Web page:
Lovers in bed having a seemingly thoughtful yet uneasy conversation about their relationship shouldn’t ideally remind you of that unbroken shot in Jean-Luc Godard’s seminal Contempt. Yet, that is what the smashing opening sequence of Pa Ranjith’s Natchathiram Nagargirathu does to you. There is contempt here too, just that it takes a different form: a casteist remark.
Rene (Dushara Vijayan. She is the best Pa Ranjith protagonist) and Iniyan (Kalidas Jayaram in an effective performance) have a heated discussion over Ilaiyaraaja’s music. Their difference in personalities establishes their political beliefs and where they would like to stand: Iniyan, a fan of Nina Simone, is dismissive of the maestro, while Rene says that Ilaiyaraaja is as superior as the American singer-activist. If not, more.
Iniyan gets “triggered” by Rene’s rendition of ‘En Vaanile’ from Johnny — a film that dealt with impersonation and identity crisis, and a woman living a caged life — and asks her to stop. Look at the choice of the song. It is political too. Iniyan cuts her off when Rene sings this line: “Neerodai polave en penmai. Neerada vandhathae en menmai.” This “ penmai” and “ menmai” wonderfully segues into Rene’s arc later, where she talks about a shadow called caste that made her run all through life but also empowered her to be fearless and assertive. “That’s my social identity,” she says. We will get there in a bit.
If you think this scene is a harmless argument over music, you are wrong. Rene (her birth name is Tamizh) is Dalit and she is made to realise this by Iniyan. The very nature of this scene is political and reminded me of the terrific short film Modi & A Beer, also produced by Neelam Productions. Rene and Iniyan break up, and the title card “A Pa Ranjith film” appears. Love is political.
The first half hour leading to Tenma’s energetic ‘Rangarattinam’ song is so delicately written and spaced out that it can be taken as a solid example to understand why a film needs to have a great set-up. Ranjith did this previously with Sarpatta Parambarai, where its first half hour was laboriously spent to establish its world. But this film also takes a long time to arrive at its first escalation point. Subeer (Regin Rose), mentor of a movement theatre group, comes up with the idea of a play on love. They discuss love, its politics and facets that turn into a heated discussion showing people’s true colours. What are the different kinds of love? Inter-caste? Inter-faith? Queer love? Unrequited love? Natchathiram… is all that.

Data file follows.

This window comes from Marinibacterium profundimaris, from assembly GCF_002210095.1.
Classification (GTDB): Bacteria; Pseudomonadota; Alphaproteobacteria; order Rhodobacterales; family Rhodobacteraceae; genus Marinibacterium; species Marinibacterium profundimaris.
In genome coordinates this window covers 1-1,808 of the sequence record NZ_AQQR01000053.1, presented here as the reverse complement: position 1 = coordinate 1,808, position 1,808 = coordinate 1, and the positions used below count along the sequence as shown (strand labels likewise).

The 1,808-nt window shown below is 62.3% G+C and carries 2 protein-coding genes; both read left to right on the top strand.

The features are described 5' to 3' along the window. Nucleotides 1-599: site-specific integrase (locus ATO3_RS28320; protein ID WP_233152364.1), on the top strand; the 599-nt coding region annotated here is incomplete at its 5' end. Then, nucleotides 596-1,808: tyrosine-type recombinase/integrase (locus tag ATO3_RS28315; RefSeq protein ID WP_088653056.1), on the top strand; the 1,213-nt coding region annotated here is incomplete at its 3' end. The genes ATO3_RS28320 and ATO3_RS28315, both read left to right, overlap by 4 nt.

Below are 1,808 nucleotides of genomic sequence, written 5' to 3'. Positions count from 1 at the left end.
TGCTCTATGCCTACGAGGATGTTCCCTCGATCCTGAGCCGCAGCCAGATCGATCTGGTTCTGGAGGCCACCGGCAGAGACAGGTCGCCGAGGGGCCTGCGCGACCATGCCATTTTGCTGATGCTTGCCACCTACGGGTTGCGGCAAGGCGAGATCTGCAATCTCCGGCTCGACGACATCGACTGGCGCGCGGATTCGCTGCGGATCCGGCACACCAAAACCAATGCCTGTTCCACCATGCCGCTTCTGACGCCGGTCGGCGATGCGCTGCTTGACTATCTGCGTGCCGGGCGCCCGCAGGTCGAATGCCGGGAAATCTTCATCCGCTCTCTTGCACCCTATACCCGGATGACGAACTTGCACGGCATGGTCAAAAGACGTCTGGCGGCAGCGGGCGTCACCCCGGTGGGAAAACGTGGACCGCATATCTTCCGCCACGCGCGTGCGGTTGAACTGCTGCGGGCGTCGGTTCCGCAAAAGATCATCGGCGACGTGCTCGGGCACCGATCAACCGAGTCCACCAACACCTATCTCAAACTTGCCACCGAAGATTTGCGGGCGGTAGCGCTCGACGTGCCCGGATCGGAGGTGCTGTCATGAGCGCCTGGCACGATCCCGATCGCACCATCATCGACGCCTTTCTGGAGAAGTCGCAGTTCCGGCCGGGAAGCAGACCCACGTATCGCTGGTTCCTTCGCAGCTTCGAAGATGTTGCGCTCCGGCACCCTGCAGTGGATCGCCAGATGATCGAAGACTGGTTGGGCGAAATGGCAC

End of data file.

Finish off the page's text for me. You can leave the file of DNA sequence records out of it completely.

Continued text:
By making an inclusive cinema, with a diverse set of voices with varying gender, sexual and political identities, Ranjith illustrates the point that the oppressed class of one can also become a dominant voice in another. This is evident in the scene where a character puts the blame on an upper-caste name which gets muted. And Dayana (Sumeeth Borana), a queer person, gets worked up. Dayana is still a minority and constantly faces the threat of oppression for his sexual orientation. But that doesn’t seem to remove the privilege of his caste. Therefore, the film questions the foundations of beliefs and prejudices that are hypocritical. For instance, a character shoots down love that is based on physical attraction, calling it “ gaaji” (lust). But the same person asks for a selfie from his potential partner, when she tells him she just had a shower. Or when Shekar (Charles Vinoth) says, “Love has nothing to do with age.”